Cooking Matters: A recipe for changing lives

Cooking Matter class at Brettler Family Place

At the end of their second class, participants and volunteers line up to share the dinner they’ve just prepared together.

There aren’t many activities that can compete with sharing a home-cooked meal with family, neighbors and friends. That is until you combine it with lessons that put a smile on your child’s face and give you a repertoire of resources and know-how to keep your family healthy.

Cooking Matters is a Solid Ground program offering six-week classes designed to teach healthy habits, mindful shopping, food competence and meal planning – all with a dash of fun.

At the start of one recent class for Brettler Family Place residents, two families queued up outside the community kitchen bathroom to wash their hands while volunteers unpacked ingredients on the chef’s table. After washing their hands, the father and mother of one family automatically grabbed a can of beans and began reading the label and asking questions. This was only their second class, but they were already forming healthy habits.

Describing the healthy lifestyle changes Cooking Matters promotes, Program Supervisor Raquel DeHoyos explained, “It’s like brushing your teeth. You just have to make a habit out of it. Our format is pretty basic. We just want to give everyone the same foundation – some basics and go-tos – if you’re looking to incorporate healthy eating habits.”

Solid Ground partners with Share Our Strength, a national organization working to end childhood hunger, which provides curricula, supplies and staff training for the program – along with tasty recipes. The simple recipes prepared during this class were nutritious, quick and packed a punch of flavor. The families and volunteers unanimously voted the appetizer – a spicy white bean dip served with pita slices – as the new football game snack favorite.

One rule of the class requires each participant to taste everything once to expand food choices and sharpen palates. The families played a blind taste test game with this rule in mind. While the parents were pleasantly surprised by jicama, the kids enjoyed pomegranate and grapefruit the most – sometimes sneaking to the bowls on the back table to grab more. Volunteers provided tips on how to incorporate their favorite items in future meals and suggested alternatives if those ingredients weren’t available.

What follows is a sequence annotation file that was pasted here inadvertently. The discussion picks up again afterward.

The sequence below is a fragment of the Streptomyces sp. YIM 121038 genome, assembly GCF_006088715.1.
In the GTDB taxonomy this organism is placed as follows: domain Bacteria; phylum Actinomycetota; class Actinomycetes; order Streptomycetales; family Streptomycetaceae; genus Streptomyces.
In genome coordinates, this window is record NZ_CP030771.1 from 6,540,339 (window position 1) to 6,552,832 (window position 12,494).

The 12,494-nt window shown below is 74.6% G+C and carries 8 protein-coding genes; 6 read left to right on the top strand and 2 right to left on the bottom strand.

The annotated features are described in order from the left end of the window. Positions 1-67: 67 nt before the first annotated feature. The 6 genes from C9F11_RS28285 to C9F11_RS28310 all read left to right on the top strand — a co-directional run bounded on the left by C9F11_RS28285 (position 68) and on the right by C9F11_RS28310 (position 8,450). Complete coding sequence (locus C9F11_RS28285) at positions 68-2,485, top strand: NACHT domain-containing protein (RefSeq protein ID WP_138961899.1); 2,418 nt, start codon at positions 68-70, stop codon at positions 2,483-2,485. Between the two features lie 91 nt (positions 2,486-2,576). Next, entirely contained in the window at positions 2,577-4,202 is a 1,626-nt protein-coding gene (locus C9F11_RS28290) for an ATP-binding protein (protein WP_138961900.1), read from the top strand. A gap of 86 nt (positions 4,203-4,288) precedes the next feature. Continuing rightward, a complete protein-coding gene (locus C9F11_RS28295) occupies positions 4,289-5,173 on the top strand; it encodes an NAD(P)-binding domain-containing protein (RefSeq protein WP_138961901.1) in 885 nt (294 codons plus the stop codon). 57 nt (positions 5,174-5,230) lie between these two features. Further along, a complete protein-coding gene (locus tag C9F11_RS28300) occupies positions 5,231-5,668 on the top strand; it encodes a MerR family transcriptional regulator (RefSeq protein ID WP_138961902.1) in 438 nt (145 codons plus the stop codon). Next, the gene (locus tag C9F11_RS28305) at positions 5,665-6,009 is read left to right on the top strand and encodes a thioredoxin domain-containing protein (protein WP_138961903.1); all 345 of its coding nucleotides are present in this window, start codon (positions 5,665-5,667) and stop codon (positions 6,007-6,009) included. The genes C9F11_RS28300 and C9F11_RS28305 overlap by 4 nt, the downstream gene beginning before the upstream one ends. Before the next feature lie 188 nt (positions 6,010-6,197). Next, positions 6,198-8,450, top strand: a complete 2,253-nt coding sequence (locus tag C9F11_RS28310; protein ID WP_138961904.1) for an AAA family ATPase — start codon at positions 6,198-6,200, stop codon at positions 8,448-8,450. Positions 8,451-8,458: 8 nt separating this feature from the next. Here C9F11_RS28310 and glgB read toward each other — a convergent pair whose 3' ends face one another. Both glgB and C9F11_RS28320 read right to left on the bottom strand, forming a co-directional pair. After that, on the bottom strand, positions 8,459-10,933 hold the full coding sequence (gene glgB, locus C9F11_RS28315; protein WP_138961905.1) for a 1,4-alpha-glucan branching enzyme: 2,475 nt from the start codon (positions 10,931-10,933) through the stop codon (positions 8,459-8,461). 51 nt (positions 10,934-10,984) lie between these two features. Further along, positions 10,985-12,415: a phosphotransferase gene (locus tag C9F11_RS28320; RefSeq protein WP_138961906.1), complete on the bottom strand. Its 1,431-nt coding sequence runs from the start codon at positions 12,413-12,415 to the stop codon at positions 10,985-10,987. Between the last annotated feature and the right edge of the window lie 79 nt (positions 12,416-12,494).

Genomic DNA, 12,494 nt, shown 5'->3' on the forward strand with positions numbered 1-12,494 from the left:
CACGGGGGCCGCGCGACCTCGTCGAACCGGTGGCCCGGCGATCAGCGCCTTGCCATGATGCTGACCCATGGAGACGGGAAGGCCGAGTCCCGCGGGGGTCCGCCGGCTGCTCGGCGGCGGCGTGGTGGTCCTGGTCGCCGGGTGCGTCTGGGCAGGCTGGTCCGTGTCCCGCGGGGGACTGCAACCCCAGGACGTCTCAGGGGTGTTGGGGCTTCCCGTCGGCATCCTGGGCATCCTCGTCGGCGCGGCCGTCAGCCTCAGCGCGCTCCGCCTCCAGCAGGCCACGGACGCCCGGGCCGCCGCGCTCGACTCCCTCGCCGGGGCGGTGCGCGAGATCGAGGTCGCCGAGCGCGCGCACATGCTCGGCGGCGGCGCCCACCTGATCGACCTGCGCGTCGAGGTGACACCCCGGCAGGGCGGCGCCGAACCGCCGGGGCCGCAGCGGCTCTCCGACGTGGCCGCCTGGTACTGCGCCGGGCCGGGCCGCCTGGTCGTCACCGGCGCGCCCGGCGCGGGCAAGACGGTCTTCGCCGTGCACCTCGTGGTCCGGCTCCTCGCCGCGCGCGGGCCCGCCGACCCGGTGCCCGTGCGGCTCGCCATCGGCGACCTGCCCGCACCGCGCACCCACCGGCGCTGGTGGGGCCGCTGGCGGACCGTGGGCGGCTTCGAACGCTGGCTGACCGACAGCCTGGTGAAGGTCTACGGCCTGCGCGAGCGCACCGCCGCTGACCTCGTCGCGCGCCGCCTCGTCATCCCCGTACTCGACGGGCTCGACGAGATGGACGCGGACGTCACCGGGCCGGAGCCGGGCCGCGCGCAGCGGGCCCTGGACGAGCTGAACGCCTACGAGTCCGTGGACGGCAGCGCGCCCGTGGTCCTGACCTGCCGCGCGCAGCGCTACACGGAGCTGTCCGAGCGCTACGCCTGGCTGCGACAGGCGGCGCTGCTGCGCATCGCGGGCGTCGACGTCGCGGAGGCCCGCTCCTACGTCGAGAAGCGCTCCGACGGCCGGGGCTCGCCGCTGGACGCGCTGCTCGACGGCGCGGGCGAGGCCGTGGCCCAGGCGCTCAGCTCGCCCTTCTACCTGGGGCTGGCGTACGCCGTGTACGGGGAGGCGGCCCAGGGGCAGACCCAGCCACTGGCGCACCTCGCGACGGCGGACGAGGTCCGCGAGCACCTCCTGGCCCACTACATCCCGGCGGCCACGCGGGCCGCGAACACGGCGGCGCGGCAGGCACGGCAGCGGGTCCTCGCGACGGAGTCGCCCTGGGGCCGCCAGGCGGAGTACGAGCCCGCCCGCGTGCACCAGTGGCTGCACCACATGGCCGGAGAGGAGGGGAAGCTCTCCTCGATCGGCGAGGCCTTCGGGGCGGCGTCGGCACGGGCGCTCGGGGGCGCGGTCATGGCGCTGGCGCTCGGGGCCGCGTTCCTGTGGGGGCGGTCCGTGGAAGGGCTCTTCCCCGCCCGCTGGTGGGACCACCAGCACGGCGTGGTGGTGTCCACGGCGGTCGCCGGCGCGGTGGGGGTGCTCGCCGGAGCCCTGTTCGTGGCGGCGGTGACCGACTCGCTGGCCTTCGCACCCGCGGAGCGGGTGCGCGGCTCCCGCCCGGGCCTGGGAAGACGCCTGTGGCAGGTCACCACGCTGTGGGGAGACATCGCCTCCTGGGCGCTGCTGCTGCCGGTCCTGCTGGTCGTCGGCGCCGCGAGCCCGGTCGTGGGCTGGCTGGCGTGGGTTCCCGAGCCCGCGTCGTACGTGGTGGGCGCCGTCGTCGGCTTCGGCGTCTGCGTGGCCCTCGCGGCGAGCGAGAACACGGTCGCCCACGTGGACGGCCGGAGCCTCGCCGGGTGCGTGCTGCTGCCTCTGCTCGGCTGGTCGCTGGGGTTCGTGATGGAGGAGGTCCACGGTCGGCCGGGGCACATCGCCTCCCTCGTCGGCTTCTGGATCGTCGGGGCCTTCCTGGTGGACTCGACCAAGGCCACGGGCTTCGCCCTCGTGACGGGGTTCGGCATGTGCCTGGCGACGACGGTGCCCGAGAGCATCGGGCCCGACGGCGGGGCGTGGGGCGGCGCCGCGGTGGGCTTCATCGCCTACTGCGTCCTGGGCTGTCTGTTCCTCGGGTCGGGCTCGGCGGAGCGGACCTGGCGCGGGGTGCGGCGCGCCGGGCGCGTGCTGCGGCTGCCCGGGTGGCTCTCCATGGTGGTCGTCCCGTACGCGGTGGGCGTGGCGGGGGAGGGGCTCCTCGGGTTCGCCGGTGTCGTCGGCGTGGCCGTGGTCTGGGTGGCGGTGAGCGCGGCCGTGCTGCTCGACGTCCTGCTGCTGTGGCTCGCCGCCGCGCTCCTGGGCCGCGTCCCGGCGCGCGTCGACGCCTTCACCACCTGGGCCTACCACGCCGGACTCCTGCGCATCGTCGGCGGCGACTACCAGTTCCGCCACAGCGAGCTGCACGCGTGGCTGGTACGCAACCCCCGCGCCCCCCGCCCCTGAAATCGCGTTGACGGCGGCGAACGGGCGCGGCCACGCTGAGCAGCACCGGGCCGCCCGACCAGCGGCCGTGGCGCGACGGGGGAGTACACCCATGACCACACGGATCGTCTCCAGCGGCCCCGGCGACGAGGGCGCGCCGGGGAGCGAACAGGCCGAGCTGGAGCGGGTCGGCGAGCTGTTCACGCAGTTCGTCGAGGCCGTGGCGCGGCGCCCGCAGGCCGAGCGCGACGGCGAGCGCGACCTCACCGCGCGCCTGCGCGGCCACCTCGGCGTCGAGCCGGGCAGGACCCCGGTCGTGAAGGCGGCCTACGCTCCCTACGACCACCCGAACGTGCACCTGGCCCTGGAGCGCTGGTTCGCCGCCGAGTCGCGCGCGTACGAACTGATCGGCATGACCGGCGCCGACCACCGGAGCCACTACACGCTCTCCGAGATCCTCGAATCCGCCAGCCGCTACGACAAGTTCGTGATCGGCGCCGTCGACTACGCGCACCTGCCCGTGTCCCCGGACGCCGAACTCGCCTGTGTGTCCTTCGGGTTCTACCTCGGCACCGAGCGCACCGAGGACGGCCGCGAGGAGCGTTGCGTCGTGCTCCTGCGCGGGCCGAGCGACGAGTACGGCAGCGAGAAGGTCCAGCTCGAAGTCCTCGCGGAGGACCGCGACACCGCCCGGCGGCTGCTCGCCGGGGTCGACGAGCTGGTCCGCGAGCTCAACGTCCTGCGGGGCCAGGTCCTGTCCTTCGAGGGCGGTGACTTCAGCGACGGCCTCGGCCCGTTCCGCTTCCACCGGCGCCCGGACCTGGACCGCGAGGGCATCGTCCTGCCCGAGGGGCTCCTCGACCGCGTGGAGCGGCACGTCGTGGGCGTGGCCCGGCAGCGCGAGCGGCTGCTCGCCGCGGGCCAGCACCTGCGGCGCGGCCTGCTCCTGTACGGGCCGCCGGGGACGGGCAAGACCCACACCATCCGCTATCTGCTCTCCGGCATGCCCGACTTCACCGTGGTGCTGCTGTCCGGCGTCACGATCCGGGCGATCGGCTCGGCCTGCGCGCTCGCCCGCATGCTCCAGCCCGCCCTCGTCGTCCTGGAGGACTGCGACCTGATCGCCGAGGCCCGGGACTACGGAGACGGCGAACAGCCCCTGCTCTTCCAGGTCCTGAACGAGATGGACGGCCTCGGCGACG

Cooking Matters is funded through SNAP Ed and an annual fundraiser called Chefs Night Out. Program sponsors, Whole Foods Market and Charlie’s Produce, donate all the food for the program, so families living on a limited budget have at least one fallback meal for the week. The families were given a helping of each selection from the taste game, as well as all the ingredients for the meal they prepared for dinner to experiment with at home. Not only do families get to practice cooking the recipes, but they have the opportunity to share quality time cooking and eating as a family at home.

“It’s so easy for people to connect over food and cooking,” Raquel affirmed. At the end of class, when everyone sat down to eat the meal they had prepared together, there was a sense of shared accomplishment – delight evident on everyone’s smiling faces. The class is a social event as much as a learning opportunity – a chance to escape from the stresses of life.

Raquel recalls a past participant’s gratitude for the stability the class provided in her hectic life. “A mother of two kids experiencing homelessness took who knows how many buses to get to class each week. She said that every other aspect of her life was so discombobulated, and this class was the only thing that kept them together.

“They needed something routine and structured,” Raquel explained, “because they didn’t have that in the rest of their lives. This mother was able to go to class with her children, which was fun and an escape from worries. At the same time she looked forward to having at least one meal at home with her family. And now she can’t keep her youngest away from vegetables. She has to constantly watch him at the farmers market because he is always trying to eat the veggies. That’s a true testament to what this class can do,” Raquel laughed.

In 2013, Cooking Matters served a total of 740 participants in 58 sessions. This year – Cooking Matters’ 20th anniversary – the program is reaching toward a goal of 65 six-week sessions, and expansion statewide through satellite partners.

Raquel believes in the positive influence these classes have on the lives of those living on low or middle incomes. “For me, this program is about much more than cooking. This program can change a person’s life forever. Even if you’re only working with these people for six weeks, they take it with them, and they will continue to cook. They may not take everything, but they will take what works for them.”

Look for the Cooking Matters app available on iTunes and Google Play. If you are interested in getting involved or would like more information, please contact Cooking Matters staff at 206.694.6846 or at cooking@solid-ground.org

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One Response

  1. What a cool program! My mother is a former home-ec teacher, but for some reason I outright refused her offers to teach me to cook. I’ve had to teach myself as an adult. I wish I could have learned in such a fun environment!

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